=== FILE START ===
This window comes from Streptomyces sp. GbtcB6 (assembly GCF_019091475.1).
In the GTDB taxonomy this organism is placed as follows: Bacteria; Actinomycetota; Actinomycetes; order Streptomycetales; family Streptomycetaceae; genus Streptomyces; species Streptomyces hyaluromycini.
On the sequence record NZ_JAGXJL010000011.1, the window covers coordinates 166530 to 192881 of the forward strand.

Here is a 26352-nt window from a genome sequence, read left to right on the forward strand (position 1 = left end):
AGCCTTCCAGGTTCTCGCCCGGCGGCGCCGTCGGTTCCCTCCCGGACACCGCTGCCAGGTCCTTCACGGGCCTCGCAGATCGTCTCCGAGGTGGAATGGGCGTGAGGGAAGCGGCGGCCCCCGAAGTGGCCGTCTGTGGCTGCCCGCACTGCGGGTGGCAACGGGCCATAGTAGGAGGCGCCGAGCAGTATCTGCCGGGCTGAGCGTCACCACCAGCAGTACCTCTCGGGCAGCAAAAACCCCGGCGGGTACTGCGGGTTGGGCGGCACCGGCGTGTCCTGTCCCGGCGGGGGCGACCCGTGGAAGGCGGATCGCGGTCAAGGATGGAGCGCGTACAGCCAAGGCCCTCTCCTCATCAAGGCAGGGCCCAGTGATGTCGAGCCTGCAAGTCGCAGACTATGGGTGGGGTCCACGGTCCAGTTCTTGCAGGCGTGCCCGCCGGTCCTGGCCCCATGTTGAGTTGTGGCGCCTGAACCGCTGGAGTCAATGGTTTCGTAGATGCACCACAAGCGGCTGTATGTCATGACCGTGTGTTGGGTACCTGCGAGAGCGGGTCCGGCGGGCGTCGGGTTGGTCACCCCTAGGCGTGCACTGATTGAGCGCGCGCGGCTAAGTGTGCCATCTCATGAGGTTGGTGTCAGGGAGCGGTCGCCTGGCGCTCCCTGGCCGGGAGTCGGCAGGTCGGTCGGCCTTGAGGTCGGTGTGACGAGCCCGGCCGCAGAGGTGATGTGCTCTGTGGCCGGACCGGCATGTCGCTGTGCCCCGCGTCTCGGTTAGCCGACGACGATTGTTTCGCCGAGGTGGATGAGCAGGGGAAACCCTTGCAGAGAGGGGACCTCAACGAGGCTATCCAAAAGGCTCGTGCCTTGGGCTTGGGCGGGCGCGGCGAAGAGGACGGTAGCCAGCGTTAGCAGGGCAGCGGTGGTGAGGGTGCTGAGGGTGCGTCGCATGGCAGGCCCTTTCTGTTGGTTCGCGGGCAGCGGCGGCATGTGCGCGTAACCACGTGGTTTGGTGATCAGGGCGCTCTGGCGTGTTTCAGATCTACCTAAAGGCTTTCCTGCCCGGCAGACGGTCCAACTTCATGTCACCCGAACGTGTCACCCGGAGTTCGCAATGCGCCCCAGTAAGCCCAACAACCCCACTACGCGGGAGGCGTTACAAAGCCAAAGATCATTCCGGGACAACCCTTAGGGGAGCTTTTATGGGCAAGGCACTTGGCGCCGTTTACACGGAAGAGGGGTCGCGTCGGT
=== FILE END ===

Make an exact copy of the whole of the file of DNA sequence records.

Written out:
This window comes from Streptomyces sp. GbtcB6 (assembly GCF_019091475.1).
In the GTDB taxonomy this organism is placed as follows: Bacteria; Actinomycetota; Actinomycetes; order Streptomycetales; family Streptomycetaceae; genus Streptomyces; species Streptomyces hyaluromycini.
On the sequence record NZ_JAGXJL010000011.1, the window covers coordinates 166530 to 192881 of the forward strand.

Here is a 26352-nt window from a genome sequence, read left to right on the forward strand (position 1 = left end):
AGCCTTCCAGGTTCTCGCCCGGCGGCGCCGTCGGTTCCCTCCCGGACACCGCTGCCAGGTCCTTCACGGGCCTCGCAGATCGTCTCCGAGGTGGAATGGGCGTGAGGGAAGCGGCGGCCCCCGAAGTGGCCGTCTGTGGCTGCCCGCACTGCGGGTGGCAACGGGCCATAGTAGGAGGCGCCGAGCAGTATCTGCCGGGCTGAGCGTCACCACCAGCAGTACCTCTCGGGCAGCAAAAACCCCGGCGGGTACTGCGGGTTGGGCGGCACCGGCGTGTCCTGTCCCGGCGGGGGCGACCCGTGGAAGGCGGATCGCGGTCAAGGATGGAGCGCGTACAGCCAAGGCCCTCTCCTCATCAAGGCAGGGCCCAGTGATGTCGAGCCTGCAAGTCGCAGACTATGGGTGGGGTCCACGGTCCAGTTCTTGCAGGCGTGCCCGCCGGTCCTGGCCCCATGTTGAGTTGTGGCGCCTGAACCGCTGGAGTCAATGGTTTCGTAGATGCACCACAAGCGGCTGTATGTCATGACCGTGTGTTGGGTACCTGCGAGAGCGGGTCCGGCGGGCGTCGGGTTGGTCACCCCTAGGCGTGCACTGATTGAGCGCGCGCGGCTAAGTGTGCCATCTCATGAGGTTGGTGTCAGGGAGCGGTCGCCTGGCGCTCCCTGGCCGGGAGTCGGCAGGTCGGTCGGCCTTGAGGTCGGTGTGACGAGCCCGGCCGCAGAGGTGATGTGCTCTGTGGCCGGACCGGCATGTCGCTGTGCCCCGCGTCTCGGTTAGCCGACGACGATTGTTTCGCCGAGGTGGATGAGCAGGGGAAACCCTTGCAGAGAGGGGACCTCAACGAGGCTATCCAAAAGGCTCGTGCCTTGGGCTTGGGCGGGCGCGGCGAAGAGGACGGTAGCCAGCGTTAGCAGGGCAGCGGTGGTGAGGGTGCTGAGGGTGCGTCGCATGGCAGGCCCTTTCTGTTGGTTCGCGGGCAGCGGCGGCATGTGCGCGTAACCACGTGGTTTGGTGATCAGGGCGCTCTGGCGTGTTTCAGATCTACCTAAAGGCTTTCCTGCCCGGCAGACGGTCCAACTTCATGTCACCCGAACGTGTCACCCGGAGTTCGCAATGCGCCCCAGTAAGCCCAACAACCCCACTACGCGGGAGGCGTTACAAAGCCAAAGATCATTCCGGGACAACCCTTAGGGGAGCTTTTATGGGCAAGGCACTTGGCGCCGTTTACACGGAAGAGGGGTCGCGTCGGT